21st Century Witchcraft: Magic in the Everyday

To understand my perspective and my background, see the earlier piece (part 1): 21st Century Witchcraft: Why I’m no longer “Christian”

My definition of witchcraft is neither the practices of spells nor the following of Wicca, though both of those may qualify as witches.

My definition of magic isn’t based on hocus pocus or ritual, though both of those may qualify.

In my view, and what I wish to discuss here, there are many practices in everyday life that, again in my view, equate to everyday magic.My views may run counter to your views. please remember, the universe has space for all of us.

Respect, first and foremost.

  • Prayer. The basic concept of prayer has a person preparing a sincere conversation with God. Thinking that our words with influence a higher power or change the outcome of events certainly feels like magic to me.
  • Aromatherapy, essential oils, herbal medicine. Witchcraft may be seen as finding the best use for items in the natural world and understanding how these items influence our mind, body, health and behavior.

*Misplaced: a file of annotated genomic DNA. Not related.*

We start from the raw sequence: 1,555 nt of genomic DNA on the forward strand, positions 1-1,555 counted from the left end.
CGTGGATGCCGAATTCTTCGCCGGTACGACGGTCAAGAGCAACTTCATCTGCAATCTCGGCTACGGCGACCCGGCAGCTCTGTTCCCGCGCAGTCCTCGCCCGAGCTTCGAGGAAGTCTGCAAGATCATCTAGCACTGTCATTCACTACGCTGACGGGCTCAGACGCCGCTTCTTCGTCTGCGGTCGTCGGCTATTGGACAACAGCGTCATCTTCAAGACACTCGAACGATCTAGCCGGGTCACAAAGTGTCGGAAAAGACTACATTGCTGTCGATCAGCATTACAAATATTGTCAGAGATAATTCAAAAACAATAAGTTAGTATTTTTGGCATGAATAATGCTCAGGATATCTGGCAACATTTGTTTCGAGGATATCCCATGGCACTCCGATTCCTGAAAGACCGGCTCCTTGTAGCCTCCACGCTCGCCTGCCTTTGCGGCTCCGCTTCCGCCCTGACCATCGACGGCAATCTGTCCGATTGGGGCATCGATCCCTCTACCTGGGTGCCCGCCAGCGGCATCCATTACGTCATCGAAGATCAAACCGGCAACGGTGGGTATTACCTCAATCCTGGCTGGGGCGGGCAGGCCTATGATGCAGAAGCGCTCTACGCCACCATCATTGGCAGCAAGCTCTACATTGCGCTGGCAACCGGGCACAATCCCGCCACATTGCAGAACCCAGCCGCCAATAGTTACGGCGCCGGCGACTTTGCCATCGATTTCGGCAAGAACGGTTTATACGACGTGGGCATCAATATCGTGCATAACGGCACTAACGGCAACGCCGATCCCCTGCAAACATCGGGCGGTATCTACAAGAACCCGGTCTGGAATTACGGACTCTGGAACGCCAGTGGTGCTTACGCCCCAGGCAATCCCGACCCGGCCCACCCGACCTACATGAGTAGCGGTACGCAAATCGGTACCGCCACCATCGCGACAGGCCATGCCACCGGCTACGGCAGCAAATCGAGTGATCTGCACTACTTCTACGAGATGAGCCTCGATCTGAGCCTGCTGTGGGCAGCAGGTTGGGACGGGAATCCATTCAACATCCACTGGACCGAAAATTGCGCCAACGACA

• Good luck charms. Lucky penny? Only take a test with certain color pens? Not only is this about superstition but it’s also a case of using an object to focus and strengthen our own will.
  • Candles. If you choice your candles or scented wax products based on color or smell, I consider that trying to change the atmosphere of your home with subtle magic.
  • Traditional foods. Eat pork and sauerkraut on New Year’s Day? Certain desserts on certain occasions? Our food habits and what we chose to eat alters our frame of mind. Those mental states can certainly impact us. And in other cases, the ingredients and preparation procedures gives us singular focus.
  • Pets. The animals we bring into our homes may bring an intense bond. Some may be so attuned to us, they may provide protection, strength and reassurance. In other cases, the animal may bring beauty or joy just in its presence.

Coming soon:

Witchcraft in the 21st Century (part 3): Books and personal space